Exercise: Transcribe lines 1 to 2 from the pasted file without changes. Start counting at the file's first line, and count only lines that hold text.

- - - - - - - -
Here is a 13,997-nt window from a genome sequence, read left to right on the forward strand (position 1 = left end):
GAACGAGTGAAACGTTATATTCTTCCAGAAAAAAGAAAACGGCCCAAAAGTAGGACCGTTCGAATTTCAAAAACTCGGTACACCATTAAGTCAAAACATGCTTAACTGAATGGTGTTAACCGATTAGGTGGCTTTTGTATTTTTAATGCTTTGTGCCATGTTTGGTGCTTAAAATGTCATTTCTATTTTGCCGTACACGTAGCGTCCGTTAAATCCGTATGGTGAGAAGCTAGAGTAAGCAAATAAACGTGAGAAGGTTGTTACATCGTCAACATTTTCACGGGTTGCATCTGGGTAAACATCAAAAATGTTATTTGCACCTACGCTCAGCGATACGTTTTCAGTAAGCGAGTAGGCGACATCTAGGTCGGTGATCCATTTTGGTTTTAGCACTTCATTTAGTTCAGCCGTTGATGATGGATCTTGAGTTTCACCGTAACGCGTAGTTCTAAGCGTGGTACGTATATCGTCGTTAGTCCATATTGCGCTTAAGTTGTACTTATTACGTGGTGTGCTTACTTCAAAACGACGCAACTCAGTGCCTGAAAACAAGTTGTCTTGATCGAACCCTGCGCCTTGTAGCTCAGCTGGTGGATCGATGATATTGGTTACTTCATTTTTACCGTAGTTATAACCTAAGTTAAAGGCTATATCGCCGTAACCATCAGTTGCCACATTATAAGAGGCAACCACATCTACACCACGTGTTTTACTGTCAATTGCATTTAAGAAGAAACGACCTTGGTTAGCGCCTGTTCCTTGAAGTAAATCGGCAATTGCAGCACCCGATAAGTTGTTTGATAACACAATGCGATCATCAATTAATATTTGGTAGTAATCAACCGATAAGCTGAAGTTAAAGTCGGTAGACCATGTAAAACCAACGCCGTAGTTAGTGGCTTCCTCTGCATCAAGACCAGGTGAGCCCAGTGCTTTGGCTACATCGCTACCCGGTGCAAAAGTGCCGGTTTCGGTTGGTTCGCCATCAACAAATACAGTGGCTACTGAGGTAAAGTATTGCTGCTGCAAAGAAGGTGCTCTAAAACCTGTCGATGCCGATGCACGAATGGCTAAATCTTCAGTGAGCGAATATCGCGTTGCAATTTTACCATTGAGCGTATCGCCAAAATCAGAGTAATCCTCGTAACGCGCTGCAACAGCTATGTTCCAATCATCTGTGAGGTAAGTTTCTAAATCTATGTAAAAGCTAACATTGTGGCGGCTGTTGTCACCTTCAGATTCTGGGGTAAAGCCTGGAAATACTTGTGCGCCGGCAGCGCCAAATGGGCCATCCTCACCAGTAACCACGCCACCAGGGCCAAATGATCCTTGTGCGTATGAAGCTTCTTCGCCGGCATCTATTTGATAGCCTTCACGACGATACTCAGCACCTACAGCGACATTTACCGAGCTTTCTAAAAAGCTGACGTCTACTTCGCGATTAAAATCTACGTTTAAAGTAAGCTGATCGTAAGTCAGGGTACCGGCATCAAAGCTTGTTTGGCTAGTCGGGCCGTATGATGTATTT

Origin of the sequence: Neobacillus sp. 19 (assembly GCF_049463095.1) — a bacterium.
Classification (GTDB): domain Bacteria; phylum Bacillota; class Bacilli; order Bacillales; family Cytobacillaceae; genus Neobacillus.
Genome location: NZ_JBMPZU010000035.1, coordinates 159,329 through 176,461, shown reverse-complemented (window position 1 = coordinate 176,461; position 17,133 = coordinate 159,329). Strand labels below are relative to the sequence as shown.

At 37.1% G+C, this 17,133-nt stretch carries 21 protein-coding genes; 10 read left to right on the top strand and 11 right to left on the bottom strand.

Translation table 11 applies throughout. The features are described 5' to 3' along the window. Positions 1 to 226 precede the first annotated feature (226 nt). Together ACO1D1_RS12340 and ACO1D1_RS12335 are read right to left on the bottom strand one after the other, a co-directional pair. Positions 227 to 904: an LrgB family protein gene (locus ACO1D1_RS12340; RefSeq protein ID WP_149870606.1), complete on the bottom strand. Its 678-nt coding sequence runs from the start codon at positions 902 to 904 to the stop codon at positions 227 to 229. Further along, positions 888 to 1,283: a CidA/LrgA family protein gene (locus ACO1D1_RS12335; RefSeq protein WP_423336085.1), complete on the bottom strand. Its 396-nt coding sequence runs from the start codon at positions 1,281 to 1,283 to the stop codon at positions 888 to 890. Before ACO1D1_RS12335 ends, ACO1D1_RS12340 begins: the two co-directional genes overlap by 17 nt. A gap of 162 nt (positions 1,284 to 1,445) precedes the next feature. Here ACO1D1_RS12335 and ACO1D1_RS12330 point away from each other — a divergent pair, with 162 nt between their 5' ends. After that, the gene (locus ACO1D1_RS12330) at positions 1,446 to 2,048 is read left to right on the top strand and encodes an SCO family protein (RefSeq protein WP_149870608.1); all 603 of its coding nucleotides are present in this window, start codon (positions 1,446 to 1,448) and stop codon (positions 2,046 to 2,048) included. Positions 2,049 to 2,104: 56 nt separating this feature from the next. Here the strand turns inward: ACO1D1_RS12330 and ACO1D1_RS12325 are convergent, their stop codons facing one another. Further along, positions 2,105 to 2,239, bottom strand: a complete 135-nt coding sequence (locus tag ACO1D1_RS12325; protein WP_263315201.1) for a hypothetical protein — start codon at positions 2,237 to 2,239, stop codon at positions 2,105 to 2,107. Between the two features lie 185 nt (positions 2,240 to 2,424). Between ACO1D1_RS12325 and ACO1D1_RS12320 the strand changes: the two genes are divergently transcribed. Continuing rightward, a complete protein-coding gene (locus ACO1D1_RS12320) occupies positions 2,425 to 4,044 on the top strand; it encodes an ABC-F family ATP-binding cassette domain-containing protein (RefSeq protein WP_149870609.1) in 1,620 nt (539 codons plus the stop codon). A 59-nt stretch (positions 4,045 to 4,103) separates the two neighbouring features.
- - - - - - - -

Here is a 13,997-nt window from a genome sequence, read left to right on the forward strand (position 1 = left end):
GAACGAGTGAAACGTTATATTCTTCCAGAAAAAAGAAAACGGCCCAAAAGTAGGACCGTTCGAATTTCAAAAACTCGGTACACCATTAAGTCAAAACATGCTTAACTGAATGGTGTTAACCGATTAGGTGGCTTTTGTATTTTTAATGCTTTGTGCCATGTTTGGTGCTTAAAATGTCATTTCTATTTTGCCGTACACGTAGCGTCCGTTAAATCCGTATGGTGAGAAGCTAGAGTAAGCAAATAAACGTGAGAAGGTTGTTACATCGTCAACATTTTCACGGGTTGCATCTGGGTAAACATCAAAAATGTTATTTGCACCTACGCTCAGCGATACGTTTTCAGTAAGCGAGTAGGCGACATCTAGGTCGGTGATCCATTTTGGTTTTAGCACTTCATTTAGTTCAGCCGTTGATGATGGATCTTGAGTTTCACCGTAACGCGTAGTTCTAAGCGTGGTACGTATATCGTCGTTAGTCCATATTGCGCTTAAGTTGTACTTATTACGTGGTGTGCTTACTTCAAAACGACGCAACTCAGTGCCTGAAAACAAGTTGTCTTGATCGAACCCTGCGCCTTGTAGCTCAGCTGGTGGATCGATGATATTGGTTACTTCATTTTTACCGTAGTTATAACCTAAGTTAAAGGCTATATCGCCGTAACCATCAGTTGCCACATTATAAGAGGCAACCACATCTACACCACGTGTTTTACTGTCAATTGCATTTAAGAAGAAACGACCTTGGTTAGCGCCTGTTCCTTGAAGTAAATCGGCAATTGCAGCACCCGATAAGTTGTTTGATAACACAATGCGATCATCAATTAATATTTGGTAGTAATCAACCGATAAGCTGAAGTTAAAGTCGGTAGACCATGTAAAACCAACGCCGTAGTTAGTGGCTTCCTCTGCATCAAGACCAGGTGAGCCCAGTGCTTTGGCTACATCGCTACCCGGTGCAAAAGTGCCGGTTTCGGTTGGTTCGCCATCAACAAATACAGTGGCTACTGAGGTAAAGTATTGCTGCTGCAAAGAAGGTGCTCTAAAACCTGTCGATGCCGATGCACGAATGGCTAAATCTTCAGTGAGCGAATATCGCGTTGCAATTTTACCATTGAGCGTATCGCCAAAATCAGAGTAATCCTCGTAACGCGCTGCAACAGCTATGTTCCAATCATCTGTGAGGTAAGTTTCTAAATCTATGTAAAAGCTAACATTGTGGCGGCTGTTGTCACCTTCAGATTCTGGGGTAAAGCCTGGAAATACTTGTGCGCCGGCAGCGCCAAATGGGCCATCCTCACCAGTAACCACGCCACCAGGGCCAAATGATCCTTGTGCGTATGAAGCTTCTTCGCCGGCATCTATTTGATAGCCTTCACGACGATACTCAGCACCTACAGCGACATTTACCGAGCTTTCTAAAAAGCTGACGTCTACTTCGCGATTAAAATCTACGTTTAAAGTAAGCTGATCGTAAGTCAGGGTACCGGCATCAAAGCTTGTTTGGCTAGTCGGGCCGTATGATGTATTT